The Museum of Natural HistoryIn hindsight, this was a mistake. If I'd been serious about tracking down the paleontology displays, I would have done more research and realised that we were in one tiny part of the museum and we should really have walked a bit further down to Cromwell Road where the front facade of the main museum building would have made it pretty obvious that I was missing out on the Real Thing. As it was, by the time we emerged from the Earth Science gallery, we were feeling a little overdosed on museums already. At least, I was.

M and C compare lens sizesAs I stood there trying to take a picture of the building, lit up in the late afternoon sun, I suddenly felt a sharp pain in the sole of my foot. I'd been resting it on the lower part of the wrought-iron fence and I hadn't realised that it consisted of fairly sharp prongs. I'd put enough pressure on my foot to penetrate my walking shoe. Ouch! All I could think of was Babies on Spikes

We turned left and admired the atrium of the Victoria & Albert Museum. A centerpiece of the forum is a tremendous hanging glass sculpture by Dale Chihuly. It was like some enormous sea creature. We tried taking some pictures of it but it was hard to capture it. None of the current exhibitions in the museum appealed to us so we carried on up Brompton Road towards Knightsbridge.

Eventually we came to Harrods. It looked like a golden castle in the late afternoon sun. We wandered in with full knowledge that we would be crazy to actually buy anything there, although there were lots of wonderful things (and wonderfully over-priced to match). We headed to the food section, to seek out Marmalade and Other Things. Well, we found them. And I found myself picking out little jars of things that sounded yummy, only to wander around with them clutched in my hands for a few minutes, before realising how silly it was and ended up putting them back on the shelves. Fun and impractical.

Coming out of Harrods, the sun was mostly down and the temperature was really dropping as it got dark. I was feeling pretty tired and worn out, but M and L were full of energy and raring to keep going - perhaps we could see a movie? We consulted a local paper and decided on trying to see Finding Neverland, which seemed very appropriate considering the whole Peter Pan thing earlier in the day. M was sure that we would find cinemas around the Trafalgar Square area, so back to the bus route map we went, to plan our next move. Hyde Park Corner was within walking distance, where we could catch a Route 9 bus to Trafalgar.  Busses in London are cool. If you don't have a day pass or whatever, you just need to have a 1£ coin to put in the machine and it spits out a ticket. Then you hop on a bus and it takes you anywhere along its route.

M was watching the streets and as soon as the bus rounded Piccadilly Circus and turned down Haymarket Street, he said we should get out at any point from then on. The bus stopped shortly after that and we emerged on to Haymarket Street in front of the UGC Cinema where Finding Neverland was showing. Good planning or Good luck? I choose to believe that M knew what he was doing, even though we were still some distance from Trafalgar Square. We bought tickets to the show and then, with about an hour to kill, we walked up Haymarket and back to Piccadilly Circus to see Eros. The Criterion Theatre had a big sign up for the Reduced Shakespeare Company, which, in an alternative universe where time has no meaning, I would have much enjoyed going to a show. (Ok, that's weird. How much more time would we have needed to see the Reduced Shakespeare Company? Less than you'd expect, I reckon.)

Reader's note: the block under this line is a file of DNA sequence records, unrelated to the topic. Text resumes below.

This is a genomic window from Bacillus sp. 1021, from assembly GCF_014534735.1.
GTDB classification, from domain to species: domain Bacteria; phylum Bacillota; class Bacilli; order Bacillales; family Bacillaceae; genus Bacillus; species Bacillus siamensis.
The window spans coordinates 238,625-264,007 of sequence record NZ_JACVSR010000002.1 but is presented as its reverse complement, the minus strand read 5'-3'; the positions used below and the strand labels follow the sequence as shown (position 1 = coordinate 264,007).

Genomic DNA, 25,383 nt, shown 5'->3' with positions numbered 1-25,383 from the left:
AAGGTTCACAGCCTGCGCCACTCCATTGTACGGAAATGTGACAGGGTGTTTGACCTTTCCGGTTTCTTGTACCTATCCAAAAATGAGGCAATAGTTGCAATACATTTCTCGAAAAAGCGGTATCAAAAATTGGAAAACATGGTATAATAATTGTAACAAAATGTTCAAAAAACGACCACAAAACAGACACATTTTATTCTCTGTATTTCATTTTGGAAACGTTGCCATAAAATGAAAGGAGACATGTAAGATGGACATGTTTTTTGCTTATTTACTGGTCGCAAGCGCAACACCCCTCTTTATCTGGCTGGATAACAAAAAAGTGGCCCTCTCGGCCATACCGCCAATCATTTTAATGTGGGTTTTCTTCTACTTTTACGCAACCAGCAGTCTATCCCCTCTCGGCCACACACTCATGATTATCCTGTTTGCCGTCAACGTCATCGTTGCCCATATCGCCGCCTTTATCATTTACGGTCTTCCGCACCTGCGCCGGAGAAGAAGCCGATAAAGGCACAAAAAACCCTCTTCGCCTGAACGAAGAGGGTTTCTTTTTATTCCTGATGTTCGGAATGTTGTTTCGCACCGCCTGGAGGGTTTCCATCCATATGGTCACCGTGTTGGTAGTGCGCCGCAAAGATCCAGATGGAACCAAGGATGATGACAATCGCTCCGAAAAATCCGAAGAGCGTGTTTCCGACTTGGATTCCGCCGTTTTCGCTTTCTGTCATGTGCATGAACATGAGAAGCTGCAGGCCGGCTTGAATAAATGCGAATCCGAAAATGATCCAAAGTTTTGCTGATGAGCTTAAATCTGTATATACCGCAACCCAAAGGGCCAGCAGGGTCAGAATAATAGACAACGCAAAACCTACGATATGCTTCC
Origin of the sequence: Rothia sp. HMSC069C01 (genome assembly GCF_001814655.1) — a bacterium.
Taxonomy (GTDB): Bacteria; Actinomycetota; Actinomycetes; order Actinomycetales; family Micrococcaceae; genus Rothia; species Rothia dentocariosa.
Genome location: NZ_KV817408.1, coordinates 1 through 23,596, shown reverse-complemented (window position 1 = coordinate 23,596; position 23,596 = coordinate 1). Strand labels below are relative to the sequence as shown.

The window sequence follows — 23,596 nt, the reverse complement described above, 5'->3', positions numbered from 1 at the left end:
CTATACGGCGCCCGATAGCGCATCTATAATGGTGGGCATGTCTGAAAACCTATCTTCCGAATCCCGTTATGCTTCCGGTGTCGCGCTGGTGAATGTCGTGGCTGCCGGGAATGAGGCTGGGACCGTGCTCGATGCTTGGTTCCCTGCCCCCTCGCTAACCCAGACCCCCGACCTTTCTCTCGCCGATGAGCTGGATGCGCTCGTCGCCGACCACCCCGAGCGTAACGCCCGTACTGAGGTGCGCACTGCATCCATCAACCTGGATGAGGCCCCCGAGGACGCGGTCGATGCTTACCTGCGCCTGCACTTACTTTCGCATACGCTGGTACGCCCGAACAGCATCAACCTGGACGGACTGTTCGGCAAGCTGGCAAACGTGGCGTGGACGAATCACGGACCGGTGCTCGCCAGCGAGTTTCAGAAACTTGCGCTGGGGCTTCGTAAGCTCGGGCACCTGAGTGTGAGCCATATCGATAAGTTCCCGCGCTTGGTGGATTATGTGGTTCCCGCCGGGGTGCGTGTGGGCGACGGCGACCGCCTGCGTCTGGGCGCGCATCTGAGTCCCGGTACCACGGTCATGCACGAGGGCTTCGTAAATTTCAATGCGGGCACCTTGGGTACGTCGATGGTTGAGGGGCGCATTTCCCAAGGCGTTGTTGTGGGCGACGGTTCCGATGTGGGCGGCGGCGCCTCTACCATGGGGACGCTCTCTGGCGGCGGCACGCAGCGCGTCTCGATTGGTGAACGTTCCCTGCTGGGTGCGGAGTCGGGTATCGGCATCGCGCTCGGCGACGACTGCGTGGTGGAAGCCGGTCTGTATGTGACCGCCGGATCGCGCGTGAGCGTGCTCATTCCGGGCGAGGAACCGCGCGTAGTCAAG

Back to the cinema, we much enjoyed Johnny Depp's performance in Neverland. Where does he get the talent?

By now we were feeling hungry and, having checked off all the required London dining experiences already (Fish-n-Chips, Indian, etc), we settled on Italian which both M and I were hankering for. We found three restaurants in a row in a street near Leicester Square, and after some perusing of the menus, chose one - the name of which eludes me now. We had a very pleasant meal accompanied by depressing pop songs. The restaurant sound system started with Everybody Hurts by R.E.M. and basically went on from there. L actually asked the waitress who chose the music, and she indicated that it was the bartender. Before we left the restaurant, she went over and asked him if he had just broken up with this girlfriend. He said no, but I think the evidence doesn't lie.

Walking back down Charing Cross Road, we caught a packed-full bus on route 24 to take us back to Pimlico and our little hotel. The bus was so full that we were standing like sardines, and even though he stopped at the next bus stop, the driver didn't open the front door because nobody got off. A prospective passenger knocked at the door, in vain. "Where are you going to sit? On my lap?" asked the driver.

We had a very nice conversation with a young lady on the bus with us, but unfortunately we had to get off the bus before we could arrange for M to get her phone number.